Ah, the big debate. How much is childcare worth to you? Parents who choose to or have to work find themselves in the position of having to pay for childcare. And being budget-minded (who isn't?), they often want to get the best deal possible. But what is the "deal"? How cheap are you willing to go to pay for childcare and expect quality? People demand the most from their caregivers. They want a person who will focus on their children, play educational games with them, foster their health and development, keep them clean and well-fed, and nurture them with all the patience and wisdom of Mary Poppins (who, by the way, is a fictional character, keep that in mind!). But, parents, I ask you - do YOU fit the bill? Do YOU do all of those things with your children when you are their primary caregiver? I know I didn't. When my kids were little, I was a busy mom - always initiating activities and projects with my kids, taking them on "field trips", purchasing educational games, limiting TV and junk food, holding them, nurturing them, doing everything all of the "experts" and books told me to. But I'm not too proud to admit I occasionally propped my firstborn up in a walker and plopped her in front of a window so I could get the dishes done, or put my toddler in front of an episode or two of "Blue's Clues" in order to fold some laundry. Believe me, if my kids were otherwise occupied with a game or activity, initiated on their own, and no one was getting hurt or maimed by it, I was all for those precious few minutes of peace and quiet. Sure, I could have played some more board games, or taken them to the zoo more. I could have built a rocket with them or taught them Spanish. But I didn't. I needed some balance. Still, I think I did a pretty good job of just being a mommy and my kids are healthy and well-adjusted and will (hopefully) be productive members of society one day, so I'm satisfied with a job well done. And I didn't make a penny.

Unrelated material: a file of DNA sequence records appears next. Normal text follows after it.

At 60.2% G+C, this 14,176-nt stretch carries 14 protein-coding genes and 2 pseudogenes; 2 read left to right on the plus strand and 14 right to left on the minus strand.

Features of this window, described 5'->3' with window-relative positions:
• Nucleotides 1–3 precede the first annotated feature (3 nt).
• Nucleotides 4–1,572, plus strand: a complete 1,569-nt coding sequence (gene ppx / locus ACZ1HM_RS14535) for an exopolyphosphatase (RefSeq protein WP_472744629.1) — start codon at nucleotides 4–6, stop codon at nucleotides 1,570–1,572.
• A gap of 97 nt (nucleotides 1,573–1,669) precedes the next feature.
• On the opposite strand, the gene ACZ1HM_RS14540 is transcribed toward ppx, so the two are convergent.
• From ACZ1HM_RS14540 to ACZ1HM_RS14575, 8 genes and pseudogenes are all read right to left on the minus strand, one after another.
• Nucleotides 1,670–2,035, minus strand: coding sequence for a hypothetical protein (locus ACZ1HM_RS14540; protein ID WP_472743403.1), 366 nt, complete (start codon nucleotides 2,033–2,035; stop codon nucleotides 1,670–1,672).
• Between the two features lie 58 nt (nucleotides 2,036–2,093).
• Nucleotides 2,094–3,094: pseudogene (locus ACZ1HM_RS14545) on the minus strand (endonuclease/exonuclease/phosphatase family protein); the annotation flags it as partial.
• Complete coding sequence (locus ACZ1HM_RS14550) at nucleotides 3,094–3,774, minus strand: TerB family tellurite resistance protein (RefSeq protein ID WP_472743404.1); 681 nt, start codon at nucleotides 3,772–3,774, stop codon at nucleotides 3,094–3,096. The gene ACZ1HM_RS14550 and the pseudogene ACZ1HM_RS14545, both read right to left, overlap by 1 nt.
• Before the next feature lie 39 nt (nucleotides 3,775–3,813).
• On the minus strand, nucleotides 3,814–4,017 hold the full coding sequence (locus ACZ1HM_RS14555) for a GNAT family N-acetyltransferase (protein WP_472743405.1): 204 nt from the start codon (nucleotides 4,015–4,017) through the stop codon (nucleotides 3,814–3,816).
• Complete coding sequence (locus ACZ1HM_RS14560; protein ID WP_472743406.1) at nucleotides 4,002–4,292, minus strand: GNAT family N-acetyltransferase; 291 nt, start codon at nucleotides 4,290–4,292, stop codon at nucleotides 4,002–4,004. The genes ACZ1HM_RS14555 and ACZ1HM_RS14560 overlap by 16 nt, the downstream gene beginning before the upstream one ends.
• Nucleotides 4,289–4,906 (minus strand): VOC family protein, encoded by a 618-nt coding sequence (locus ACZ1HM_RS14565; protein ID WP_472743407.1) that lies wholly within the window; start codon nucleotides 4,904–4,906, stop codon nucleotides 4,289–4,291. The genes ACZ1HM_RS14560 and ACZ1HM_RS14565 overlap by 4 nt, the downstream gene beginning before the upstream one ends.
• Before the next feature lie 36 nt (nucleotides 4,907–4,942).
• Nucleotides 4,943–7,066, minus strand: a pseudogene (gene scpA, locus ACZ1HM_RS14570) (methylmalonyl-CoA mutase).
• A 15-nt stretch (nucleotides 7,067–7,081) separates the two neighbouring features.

BUT! I have worked in childcare for many years and I've earned many pennies along the way taking care of other people's children. And I treated it like a professional job. To me, being a childcare provider was NOT the same as being a mommy. I wasn't just "taking over" a mommy's job, I was providing a service. Sure, many parts of that job involved using my basic instincts as a mommy, and the loving and nurturing was natural and not contrived. However, while I might plop my own toddler in front of a TV show to do laundry, my job as a childcare provider was not to do laundry, therefore, interaction with the child was my main priority. Childcare providers' jobs mainly involve interaction and undivided attention given to a child - probably more than their own mommy can give, and the overall reason is that a childcare provider is being PAID. It's a JOB. As such, certain criteria are set forth and it's the childcare provider's job to follow them. As with any professional, you get what you pay for, and childcare is one area that I find shockingly underpaid. These are your CHILDREN! Your most precious possession is at stake here and yet people are willing to pay peanuts to the very person who spends the majority of their day with their child (same applies here to teachers, who are also grossly underpaid, and yet, we entrust our child's entire EDUCATION to them, but that's another blog post!). So, what's it worth to you? Ten dollars and hour? Twenty? Fifty?